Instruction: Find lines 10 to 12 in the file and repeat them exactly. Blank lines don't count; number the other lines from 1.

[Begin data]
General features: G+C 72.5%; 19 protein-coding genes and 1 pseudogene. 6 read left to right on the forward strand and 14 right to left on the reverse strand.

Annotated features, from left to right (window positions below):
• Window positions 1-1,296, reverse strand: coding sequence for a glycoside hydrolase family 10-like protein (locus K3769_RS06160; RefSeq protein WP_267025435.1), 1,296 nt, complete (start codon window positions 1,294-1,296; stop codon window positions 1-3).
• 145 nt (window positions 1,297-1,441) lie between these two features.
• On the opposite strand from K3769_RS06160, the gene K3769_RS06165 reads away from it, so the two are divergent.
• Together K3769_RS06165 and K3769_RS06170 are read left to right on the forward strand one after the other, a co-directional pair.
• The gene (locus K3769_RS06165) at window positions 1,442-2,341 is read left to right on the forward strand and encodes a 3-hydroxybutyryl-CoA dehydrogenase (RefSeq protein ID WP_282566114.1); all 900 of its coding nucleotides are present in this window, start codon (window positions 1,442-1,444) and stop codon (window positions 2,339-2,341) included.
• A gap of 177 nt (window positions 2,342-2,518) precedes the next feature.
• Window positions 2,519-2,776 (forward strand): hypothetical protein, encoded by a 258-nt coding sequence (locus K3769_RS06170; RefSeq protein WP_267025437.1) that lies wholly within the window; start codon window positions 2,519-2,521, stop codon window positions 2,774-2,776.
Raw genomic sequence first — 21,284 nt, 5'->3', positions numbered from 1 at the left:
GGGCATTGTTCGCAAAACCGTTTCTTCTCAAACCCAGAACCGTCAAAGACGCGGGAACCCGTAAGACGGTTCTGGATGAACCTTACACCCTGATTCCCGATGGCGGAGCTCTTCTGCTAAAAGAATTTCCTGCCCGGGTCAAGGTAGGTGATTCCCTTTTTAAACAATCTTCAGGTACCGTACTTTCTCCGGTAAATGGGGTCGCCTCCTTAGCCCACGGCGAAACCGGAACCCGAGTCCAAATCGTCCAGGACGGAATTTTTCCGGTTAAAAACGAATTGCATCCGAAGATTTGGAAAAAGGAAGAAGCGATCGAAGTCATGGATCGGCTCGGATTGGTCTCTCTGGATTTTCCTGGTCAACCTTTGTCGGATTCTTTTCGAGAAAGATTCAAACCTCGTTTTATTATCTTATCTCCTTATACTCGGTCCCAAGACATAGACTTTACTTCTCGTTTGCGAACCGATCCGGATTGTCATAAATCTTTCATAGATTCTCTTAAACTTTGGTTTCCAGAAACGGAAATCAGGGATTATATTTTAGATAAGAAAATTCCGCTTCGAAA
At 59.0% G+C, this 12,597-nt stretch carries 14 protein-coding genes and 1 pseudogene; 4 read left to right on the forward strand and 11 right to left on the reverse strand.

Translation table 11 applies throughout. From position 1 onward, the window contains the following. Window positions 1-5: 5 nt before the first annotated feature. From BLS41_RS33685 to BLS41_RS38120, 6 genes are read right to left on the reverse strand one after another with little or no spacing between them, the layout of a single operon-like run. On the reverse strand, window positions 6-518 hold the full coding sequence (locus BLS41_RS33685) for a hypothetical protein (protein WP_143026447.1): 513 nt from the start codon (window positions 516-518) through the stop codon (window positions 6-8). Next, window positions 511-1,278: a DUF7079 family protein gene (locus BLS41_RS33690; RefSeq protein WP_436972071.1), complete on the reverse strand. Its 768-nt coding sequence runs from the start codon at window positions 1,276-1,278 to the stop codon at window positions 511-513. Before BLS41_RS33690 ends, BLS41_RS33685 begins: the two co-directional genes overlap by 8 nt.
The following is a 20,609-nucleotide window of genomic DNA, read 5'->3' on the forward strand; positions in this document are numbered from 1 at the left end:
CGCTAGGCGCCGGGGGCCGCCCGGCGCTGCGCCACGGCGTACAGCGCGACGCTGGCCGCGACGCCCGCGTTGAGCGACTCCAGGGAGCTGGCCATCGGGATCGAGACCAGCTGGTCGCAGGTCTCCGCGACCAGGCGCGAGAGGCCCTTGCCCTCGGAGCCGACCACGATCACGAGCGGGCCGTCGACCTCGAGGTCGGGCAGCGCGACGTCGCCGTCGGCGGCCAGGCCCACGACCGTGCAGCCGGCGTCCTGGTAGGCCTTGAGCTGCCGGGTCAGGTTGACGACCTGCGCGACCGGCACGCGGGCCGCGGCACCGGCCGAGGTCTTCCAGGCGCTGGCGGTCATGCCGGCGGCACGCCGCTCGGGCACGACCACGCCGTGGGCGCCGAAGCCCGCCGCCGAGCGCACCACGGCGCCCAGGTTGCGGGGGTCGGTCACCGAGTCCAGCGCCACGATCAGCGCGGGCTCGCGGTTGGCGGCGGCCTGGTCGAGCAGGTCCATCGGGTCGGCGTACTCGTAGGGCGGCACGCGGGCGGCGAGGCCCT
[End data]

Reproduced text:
Raw genomic sequence first — 21,284 nt, 5'->3', positions numbered from 1 at the left:
GGGCATTGTTCGCAAAACCGTTTCTTCTCAAACCCAGAACCGTCAAAGACGCGGGAACCCGTAAGACGGTTCTGGATGAACCTTACACCCTGATTCCCGATGGCGGAGCTCTTCTGCTAAAAGAATTTCCTGCCCGGGTCAAGGTAGGTGATTCCCTTTTTAAACAATCTTCAGGTACCGTACTTTCTCCGGTAAATGGGGTCGCCTCCTTAGCCCACGGCGAAACCGGAACCCGAGTCCAAATCGTCCAGGACGGAATTTTTCCGGTTAAAAACGAATTGCATCCGAAGATTTGGAAAAAGGAAGAAGCGATCGAAGTCATGGATCGGCTCGGATTGGTCTCTCTGGATTTTCCTGGTCAACCTTTGTCGGATTCTTTTCGAGAAAGATTCAAACCTCGTTTTATTATCTTATCTCCTTATACTCGGTCCCAAGACATAGACTTTACTTCTCGTTTGCGAACCGATCCGGATTGTCATAAATCTTTCATAGATTCTCTTAAACTTTGGTTTCCAGAAACGGAAATCAGGGATTATATTTTAGATAAGAAAATTCCGCTTCGAAA
At 59.0% G+C, this 12,597-nt stretch carries 14 protein-coding genes and 1 pseudogene; 4 read left to right on the forward strand and 11 right to left on the reverse strand.